In April Florida experienced one of the worst tuberculosis outbreaks in twenty years, but thanks in part to Gov. Rick Scott’s (R) bill that shrank the Department of Health and closed the state’s primary hospital for treating TB, the news was kept secret.
According to the Palm Beach Post, 3,000 people in the past two years may have had close contact with contagious people at Jacksonville’s homeless shelters, an outpatient mental health clinic and area jails. Yet investigators learned that only 253 people had been found and evaluated for TB infection. That means the outbreak is far from contained.
In fact, the public wouldn’t learn anything until June and state health officials seem oblivious to the impending public health crisis afoot. Three months after the Centers for Disease Control contacted the state of Florida and told them to deal with this crisis the report still has not been widely circulated.
In the report, the CDC makes it clear that other health officials throughout the state and nation have reason to be concerned: Of the fraction of the sick people’s contacts reached, one-third tested positive for TB exposure in areas like the homeless shelter. Furthermore, only two-thirds of the active cases could be traced to people and places in Jacksonville where the homeless and mentally ill had congregated. That suggested the TB strain had spread beyond the city’s underclass and into the general population.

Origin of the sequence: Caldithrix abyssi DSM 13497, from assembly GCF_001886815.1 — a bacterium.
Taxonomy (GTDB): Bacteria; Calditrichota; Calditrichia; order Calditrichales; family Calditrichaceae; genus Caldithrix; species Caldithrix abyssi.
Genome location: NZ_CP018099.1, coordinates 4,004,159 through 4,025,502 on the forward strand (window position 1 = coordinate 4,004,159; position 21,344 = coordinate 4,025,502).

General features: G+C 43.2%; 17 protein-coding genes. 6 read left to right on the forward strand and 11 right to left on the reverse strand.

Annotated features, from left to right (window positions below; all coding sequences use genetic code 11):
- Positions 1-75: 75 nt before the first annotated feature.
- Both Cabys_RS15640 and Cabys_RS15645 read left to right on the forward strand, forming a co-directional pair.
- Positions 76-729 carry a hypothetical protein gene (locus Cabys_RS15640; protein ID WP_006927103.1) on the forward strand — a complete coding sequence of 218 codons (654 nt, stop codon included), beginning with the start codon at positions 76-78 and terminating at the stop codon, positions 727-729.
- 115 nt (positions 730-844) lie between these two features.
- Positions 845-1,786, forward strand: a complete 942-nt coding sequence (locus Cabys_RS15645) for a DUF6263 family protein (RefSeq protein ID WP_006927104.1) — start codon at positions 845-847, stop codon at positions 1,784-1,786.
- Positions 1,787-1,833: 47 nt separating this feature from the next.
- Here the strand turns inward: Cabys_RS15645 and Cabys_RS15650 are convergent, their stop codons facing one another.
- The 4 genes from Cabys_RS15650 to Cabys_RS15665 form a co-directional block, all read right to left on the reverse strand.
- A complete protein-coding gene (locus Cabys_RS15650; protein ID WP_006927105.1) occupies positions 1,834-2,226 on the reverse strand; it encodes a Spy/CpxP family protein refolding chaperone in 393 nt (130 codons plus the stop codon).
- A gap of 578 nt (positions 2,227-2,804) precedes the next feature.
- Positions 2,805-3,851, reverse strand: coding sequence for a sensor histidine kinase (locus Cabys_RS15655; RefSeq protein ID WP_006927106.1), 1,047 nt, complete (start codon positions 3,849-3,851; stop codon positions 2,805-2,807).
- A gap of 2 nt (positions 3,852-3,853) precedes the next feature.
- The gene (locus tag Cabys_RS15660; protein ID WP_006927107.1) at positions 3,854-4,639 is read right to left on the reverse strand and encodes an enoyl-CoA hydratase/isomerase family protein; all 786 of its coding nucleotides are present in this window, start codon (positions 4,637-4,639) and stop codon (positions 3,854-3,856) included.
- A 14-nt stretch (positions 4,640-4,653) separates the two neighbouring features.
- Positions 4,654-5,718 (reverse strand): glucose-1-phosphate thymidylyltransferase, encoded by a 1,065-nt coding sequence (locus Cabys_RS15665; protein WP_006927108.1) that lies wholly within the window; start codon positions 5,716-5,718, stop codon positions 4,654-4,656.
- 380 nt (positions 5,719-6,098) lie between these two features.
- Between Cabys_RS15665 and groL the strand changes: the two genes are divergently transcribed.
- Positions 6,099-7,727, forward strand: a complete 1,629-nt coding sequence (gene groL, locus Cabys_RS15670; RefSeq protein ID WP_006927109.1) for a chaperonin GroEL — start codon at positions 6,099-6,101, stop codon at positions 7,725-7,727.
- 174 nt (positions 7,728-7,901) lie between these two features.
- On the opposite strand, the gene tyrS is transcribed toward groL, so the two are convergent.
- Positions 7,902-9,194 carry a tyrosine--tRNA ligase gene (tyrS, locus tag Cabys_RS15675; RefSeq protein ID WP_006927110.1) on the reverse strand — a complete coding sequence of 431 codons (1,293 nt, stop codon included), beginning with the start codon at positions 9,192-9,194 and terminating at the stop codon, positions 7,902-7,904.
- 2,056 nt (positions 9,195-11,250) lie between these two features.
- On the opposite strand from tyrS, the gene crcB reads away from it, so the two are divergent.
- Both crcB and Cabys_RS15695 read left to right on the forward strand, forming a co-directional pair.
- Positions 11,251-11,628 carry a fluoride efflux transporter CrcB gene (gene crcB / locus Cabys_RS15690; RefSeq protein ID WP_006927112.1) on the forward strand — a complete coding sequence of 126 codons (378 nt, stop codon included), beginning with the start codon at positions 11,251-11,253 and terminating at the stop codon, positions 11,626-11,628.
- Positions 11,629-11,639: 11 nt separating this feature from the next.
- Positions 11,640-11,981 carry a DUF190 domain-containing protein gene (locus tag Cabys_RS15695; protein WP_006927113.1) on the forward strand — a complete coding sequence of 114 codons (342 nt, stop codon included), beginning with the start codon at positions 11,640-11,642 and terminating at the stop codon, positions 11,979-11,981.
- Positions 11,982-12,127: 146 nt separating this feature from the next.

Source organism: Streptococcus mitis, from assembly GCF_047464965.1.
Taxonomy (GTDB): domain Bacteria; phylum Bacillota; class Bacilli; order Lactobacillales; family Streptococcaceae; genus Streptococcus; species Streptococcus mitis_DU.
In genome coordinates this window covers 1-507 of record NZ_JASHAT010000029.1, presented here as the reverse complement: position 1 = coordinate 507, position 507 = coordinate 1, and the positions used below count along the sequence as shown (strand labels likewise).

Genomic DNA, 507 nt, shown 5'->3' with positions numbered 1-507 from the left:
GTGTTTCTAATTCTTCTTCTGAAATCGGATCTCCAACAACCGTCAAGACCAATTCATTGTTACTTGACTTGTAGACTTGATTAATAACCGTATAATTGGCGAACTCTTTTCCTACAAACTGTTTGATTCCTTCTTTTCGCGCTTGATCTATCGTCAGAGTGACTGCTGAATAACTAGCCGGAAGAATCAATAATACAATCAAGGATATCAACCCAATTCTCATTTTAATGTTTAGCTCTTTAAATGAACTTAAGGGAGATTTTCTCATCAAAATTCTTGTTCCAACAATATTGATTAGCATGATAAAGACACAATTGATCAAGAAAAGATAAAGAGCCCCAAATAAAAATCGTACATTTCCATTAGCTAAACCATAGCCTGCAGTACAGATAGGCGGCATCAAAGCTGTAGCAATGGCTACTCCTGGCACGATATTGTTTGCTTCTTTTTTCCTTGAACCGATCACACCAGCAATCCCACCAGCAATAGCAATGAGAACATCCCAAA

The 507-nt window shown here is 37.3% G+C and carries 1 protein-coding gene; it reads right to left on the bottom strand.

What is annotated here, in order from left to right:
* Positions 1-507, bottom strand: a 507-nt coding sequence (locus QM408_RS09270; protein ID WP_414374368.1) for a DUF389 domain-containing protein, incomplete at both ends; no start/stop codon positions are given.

Departments of Health and Social Services are easy targets for Republicans like Scott to target for pillage. Thanks to those policies Floridians now face a TB outbreak in a state insufficient medical staff and facilities to treat it. If the Scott administration either won’t acknowledge or doesn’t understand the crisis on its hand, how can it be trusted to treat and contain it?
Photo from Elvert Barnes via flickr.
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